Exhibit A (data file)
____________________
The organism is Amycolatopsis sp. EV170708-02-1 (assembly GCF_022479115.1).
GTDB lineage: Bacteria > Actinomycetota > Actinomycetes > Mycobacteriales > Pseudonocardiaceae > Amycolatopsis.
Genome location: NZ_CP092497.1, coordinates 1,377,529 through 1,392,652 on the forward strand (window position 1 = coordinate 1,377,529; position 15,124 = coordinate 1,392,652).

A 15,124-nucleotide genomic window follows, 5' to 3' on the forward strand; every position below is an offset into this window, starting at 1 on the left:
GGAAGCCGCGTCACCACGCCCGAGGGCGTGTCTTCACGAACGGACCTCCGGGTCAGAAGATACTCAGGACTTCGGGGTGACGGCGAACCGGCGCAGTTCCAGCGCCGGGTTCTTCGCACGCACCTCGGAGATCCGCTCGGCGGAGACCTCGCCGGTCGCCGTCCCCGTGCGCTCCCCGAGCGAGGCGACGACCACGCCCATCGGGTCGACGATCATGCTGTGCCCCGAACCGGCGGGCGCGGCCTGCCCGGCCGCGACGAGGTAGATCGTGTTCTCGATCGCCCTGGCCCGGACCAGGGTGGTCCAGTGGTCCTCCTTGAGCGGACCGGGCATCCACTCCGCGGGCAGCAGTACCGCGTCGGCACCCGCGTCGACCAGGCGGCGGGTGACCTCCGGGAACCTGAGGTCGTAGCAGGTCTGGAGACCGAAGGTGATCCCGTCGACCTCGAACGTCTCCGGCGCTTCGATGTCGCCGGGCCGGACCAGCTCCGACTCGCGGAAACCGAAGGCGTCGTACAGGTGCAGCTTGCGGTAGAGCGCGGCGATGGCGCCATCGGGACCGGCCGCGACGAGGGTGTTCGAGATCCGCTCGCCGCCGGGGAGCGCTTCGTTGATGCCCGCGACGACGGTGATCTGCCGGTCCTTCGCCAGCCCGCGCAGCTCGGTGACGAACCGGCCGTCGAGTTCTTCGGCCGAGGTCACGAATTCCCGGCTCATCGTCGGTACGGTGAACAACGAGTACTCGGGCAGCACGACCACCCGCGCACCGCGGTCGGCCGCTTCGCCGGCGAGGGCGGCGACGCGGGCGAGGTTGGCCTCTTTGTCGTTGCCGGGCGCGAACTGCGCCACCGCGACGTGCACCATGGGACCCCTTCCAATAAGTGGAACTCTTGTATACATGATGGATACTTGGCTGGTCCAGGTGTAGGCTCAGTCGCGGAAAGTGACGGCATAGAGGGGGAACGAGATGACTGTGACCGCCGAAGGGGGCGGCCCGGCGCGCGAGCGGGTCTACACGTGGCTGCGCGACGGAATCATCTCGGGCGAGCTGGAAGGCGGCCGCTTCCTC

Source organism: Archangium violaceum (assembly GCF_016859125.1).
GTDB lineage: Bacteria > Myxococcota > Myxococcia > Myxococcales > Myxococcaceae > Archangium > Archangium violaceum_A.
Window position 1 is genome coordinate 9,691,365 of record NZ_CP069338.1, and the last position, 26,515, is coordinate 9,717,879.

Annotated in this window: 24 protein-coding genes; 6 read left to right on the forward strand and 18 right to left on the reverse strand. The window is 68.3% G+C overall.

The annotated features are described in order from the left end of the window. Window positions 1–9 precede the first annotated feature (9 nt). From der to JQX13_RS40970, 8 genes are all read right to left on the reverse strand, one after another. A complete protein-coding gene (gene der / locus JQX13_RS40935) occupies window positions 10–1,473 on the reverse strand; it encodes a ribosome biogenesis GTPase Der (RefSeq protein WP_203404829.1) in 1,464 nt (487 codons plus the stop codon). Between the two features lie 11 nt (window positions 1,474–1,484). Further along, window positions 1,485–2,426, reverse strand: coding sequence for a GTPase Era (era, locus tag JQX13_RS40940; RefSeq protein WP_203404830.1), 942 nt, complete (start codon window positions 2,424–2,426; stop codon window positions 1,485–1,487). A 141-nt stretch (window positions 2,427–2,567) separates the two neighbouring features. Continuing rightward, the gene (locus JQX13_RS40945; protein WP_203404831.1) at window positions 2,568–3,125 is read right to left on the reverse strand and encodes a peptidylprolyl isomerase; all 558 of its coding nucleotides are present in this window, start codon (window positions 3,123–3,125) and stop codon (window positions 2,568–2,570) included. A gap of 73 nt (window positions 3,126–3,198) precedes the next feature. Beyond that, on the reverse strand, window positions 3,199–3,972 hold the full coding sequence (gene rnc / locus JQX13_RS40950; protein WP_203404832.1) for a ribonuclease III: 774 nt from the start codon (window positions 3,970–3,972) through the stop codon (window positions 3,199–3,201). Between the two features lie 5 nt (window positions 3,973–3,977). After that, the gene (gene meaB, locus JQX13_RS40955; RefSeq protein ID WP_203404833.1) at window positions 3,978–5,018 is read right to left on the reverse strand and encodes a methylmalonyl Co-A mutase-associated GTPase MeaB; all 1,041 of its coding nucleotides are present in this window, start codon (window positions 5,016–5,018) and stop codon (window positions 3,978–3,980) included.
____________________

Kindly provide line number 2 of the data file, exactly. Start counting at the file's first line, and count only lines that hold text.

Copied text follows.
GTDB lineage: Bacteria > Actinomycetota > Actinomycetes > Mycobacteriales > Pseudonocardiaceae > Amycolatopsis.